During our May student trip to Sarajevo, Amra, one of our discussion facilitators, laughed, cigarette dangling from her lips, as she likened the city to a femme fatale—alluring, but with a dark side. It was, we soon learned, an apt description for a lovely and complicated city, one that has been simultaneously strengthened and scarred by its history. Our group, which included fourteen students from Notre Dame was drawn to Sarajevo to study “Religion, Identity, and Peace and the Periphery of Europe.”
Can Captain America be Black? Marvel’s recent Disney+ series, The Falcon and the Winter Soldier, tackles this question head-on. The story picks up from the blockbuster . . .
The January 6 insurrection at the Capitol in Washington, DC, is just the beginning. It came as advertised; it was televised; and the perpetrators are promising more to come. We are now transitioning to an administration the rioters have been programmed to view as illegitimate. Combining their sense of disenfranchisement with deep feelings of being disrespected for generations, the rioters place us in danger of seeing the insurrection transformed into an all-out insurgency.
The second caliph of Islam, ‘Umar b. al-Khattab (r. 634-644 CE), is reported to have said that even if a dog were to die on the banks of the Euphrates River, he would be held accountable. Other reports say he spoke of a camel or sheep, or perhaps the Nile instead of the Euphrates. These details don’t change the meaning. As the leader of the fledgling Muslim community, it was ‘Umar’s responsibility to provide for the sustenance and care for all beings, even the very least of them, to the farthest stretches of his authority.…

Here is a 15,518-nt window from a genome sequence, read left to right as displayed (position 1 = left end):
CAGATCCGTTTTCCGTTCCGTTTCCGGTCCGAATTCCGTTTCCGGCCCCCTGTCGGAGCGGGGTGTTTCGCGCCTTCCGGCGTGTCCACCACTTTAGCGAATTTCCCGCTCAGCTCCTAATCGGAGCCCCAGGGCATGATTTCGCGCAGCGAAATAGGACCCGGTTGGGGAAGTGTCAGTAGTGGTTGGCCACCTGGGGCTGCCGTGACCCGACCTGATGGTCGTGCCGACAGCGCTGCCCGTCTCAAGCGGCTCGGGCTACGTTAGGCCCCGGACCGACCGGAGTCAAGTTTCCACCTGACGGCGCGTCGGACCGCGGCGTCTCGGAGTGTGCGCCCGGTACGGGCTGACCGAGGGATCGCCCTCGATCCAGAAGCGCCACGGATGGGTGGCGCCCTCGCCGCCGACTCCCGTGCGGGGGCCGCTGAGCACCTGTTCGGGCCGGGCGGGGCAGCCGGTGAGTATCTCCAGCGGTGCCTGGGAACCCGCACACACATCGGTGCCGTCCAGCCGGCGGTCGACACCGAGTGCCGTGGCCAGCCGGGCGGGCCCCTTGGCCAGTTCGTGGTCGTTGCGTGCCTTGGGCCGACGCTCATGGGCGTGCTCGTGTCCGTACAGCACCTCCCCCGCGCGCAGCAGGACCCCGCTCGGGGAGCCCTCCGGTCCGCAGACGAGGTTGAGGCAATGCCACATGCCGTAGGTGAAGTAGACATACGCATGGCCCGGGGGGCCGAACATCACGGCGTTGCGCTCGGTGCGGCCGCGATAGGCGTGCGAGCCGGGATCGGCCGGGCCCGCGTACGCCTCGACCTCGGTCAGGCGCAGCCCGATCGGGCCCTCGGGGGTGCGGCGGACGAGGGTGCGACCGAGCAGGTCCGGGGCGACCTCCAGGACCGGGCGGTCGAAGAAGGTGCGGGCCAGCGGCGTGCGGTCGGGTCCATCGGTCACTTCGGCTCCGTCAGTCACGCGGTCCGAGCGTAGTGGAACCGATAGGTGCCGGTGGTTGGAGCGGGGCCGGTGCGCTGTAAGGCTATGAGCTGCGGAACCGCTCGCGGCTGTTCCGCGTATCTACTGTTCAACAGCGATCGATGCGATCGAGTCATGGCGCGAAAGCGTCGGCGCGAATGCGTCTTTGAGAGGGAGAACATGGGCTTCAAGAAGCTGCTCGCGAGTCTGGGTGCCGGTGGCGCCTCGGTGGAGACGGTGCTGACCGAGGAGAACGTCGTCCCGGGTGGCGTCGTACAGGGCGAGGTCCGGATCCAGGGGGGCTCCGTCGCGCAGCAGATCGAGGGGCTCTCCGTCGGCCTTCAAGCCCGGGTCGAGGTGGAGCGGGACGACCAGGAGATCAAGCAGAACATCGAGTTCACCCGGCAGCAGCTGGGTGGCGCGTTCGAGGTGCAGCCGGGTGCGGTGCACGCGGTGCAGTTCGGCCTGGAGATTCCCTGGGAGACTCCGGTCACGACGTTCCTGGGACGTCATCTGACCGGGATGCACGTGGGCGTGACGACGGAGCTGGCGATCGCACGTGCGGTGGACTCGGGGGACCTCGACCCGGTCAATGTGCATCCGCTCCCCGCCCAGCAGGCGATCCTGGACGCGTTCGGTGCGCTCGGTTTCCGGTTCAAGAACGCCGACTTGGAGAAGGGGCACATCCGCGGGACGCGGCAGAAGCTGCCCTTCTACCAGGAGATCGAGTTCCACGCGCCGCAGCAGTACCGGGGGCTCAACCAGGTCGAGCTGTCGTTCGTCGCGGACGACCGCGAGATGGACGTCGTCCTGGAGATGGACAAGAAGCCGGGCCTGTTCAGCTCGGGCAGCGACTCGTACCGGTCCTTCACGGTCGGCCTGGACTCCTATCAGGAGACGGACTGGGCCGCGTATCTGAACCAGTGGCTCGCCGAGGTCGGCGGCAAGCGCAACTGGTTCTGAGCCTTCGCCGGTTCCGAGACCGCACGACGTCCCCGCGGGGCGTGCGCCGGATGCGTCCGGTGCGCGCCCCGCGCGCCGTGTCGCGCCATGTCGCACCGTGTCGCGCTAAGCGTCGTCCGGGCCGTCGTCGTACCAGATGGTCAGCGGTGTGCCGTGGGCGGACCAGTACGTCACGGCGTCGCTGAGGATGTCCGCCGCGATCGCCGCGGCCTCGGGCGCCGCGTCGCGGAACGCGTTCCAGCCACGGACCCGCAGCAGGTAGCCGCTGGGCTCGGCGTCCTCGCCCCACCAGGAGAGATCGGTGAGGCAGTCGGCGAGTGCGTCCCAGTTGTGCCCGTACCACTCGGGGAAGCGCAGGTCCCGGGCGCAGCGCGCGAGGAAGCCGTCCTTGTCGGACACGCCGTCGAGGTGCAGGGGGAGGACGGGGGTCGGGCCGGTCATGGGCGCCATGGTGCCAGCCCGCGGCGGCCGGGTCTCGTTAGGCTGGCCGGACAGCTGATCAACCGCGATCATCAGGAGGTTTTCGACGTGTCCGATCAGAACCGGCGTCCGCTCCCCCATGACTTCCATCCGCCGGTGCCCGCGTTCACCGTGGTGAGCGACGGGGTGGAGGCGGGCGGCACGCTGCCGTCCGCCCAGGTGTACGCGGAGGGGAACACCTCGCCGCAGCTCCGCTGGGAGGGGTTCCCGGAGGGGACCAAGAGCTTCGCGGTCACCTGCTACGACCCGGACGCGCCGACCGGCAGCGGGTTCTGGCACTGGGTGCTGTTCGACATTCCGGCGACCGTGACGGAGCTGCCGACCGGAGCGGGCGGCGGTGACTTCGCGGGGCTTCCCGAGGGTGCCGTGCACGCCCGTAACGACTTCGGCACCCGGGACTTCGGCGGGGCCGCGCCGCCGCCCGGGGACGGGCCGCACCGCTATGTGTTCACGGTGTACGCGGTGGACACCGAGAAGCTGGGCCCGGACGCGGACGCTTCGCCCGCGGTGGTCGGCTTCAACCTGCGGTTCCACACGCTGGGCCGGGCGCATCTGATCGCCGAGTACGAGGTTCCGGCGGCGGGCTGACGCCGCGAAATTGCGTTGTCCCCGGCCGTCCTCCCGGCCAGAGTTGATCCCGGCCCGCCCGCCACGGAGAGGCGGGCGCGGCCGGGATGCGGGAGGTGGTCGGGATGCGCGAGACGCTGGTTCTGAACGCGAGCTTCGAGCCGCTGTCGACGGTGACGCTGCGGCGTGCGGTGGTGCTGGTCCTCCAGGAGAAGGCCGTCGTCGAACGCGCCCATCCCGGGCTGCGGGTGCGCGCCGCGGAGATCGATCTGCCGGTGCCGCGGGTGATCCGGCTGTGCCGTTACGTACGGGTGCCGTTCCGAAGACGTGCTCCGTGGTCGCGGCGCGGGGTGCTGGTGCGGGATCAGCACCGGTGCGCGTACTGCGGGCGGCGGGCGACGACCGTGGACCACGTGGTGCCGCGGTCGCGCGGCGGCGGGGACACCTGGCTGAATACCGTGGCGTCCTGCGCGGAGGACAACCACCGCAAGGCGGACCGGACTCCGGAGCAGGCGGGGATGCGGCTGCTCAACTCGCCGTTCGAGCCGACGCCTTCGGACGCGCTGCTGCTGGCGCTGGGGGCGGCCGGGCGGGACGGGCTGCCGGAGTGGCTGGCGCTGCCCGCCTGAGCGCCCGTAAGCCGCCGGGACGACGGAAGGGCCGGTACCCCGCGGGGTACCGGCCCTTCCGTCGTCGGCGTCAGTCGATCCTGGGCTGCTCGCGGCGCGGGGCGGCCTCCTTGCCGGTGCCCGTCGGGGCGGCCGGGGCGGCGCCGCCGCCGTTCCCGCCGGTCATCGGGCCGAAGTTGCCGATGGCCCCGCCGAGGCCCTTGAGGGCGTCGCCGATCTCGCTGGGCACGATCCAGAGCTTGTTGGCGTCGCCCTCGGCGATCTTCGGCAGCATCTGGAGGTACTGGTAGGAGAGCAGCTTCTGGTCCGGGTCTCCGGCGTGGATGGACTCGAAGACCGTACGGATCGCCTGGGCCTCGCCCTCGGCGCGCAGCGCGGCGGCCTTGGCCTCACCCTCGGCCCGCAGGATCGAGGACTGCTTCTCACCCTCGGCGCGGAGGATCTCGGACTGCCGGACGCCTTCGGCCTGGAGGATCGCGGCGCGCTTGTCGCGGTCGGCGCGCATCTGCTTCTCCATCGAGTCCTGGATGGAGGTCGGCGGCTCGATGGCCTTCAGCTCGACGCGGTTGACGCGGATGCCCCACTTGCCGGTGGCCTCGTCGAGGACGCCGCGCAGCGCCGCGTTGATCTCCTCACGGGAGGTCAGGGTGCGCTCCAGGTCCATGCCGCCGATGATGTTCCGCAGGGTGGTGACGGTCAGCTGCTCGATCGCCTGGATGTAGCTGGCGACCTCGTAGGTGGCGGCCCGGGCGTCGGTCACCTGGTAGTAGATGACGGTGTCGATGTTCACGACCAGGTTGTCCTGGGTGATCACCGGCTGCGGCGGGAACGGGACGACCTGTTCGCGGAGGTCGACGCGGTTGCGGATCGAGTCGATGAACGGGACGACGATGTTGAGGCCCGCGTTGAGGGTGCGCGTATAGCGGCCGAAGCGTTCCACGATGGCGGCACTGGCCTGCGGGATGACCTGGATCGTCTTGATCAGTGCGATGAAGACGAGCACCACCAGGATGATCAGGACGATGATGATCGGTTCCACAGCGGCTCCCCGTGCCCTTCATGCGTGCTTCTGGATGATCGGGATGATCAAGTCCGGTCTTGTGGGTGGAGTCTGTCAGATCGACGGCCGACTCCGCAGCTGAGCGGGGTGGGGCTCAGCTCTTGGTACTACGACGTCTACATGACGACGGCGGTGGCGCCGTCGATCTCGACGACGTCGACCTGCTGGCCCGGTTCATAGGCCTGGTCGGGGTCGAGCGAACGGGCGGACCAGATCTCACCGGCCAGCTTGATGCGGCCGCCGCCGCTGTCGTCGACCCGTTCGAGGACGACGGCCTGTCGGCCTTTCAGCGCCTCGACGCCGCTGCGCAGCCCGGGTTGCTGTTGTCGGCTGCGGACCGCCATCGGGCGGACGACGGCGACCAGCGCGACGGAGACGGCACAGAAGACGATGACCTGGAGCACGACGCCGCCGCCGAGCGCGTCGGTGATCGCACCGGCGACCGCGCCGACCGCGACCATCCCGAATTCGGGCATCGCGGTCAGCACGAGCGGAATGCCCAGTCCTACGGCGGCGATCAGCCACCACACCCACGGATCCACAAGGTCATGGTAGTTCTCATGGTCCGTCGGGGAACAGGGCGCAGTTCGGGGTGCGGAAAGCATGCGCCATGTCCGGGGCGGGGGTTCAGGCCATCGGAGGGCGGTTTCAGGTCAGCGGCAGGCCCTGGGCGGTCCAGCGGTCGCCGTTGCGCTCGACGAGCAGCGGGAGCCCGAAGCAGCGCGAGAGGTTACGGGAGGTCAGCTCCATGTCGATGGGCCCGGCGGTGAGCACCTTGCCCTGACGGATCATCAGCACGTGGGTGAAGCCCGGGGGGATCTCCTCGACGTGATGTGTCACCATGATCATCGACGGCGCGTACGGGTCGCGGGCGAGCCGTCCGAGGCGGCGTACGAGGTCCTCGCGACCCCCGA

The ship of capitalism set sail centuries ago. Its goods have reached the four corners of the world. The sands of the desert have become the silicon for microchips. Technology has changed the world, most certainly for the better, but pandemics remind us of our precarity. Are we going too fast? Can we build more resilience into our global system? Can its fruits be better shared among all? On the shores of Oman, at the crossroads of Africa and Asia, we were reminded of these questions, as we experienced a different rhythm of life, where, for a few days, strangers became like family, and we saw the possibility of a different world.
Over the course of the next few weeks and months, the Ansari Institute will engage in online conversations on questions relating to the human condition and to global affairs. Our conversations will include local and global partners, students and educators, and journalists and educators, as we explore how religion can serve as a force for good in the world.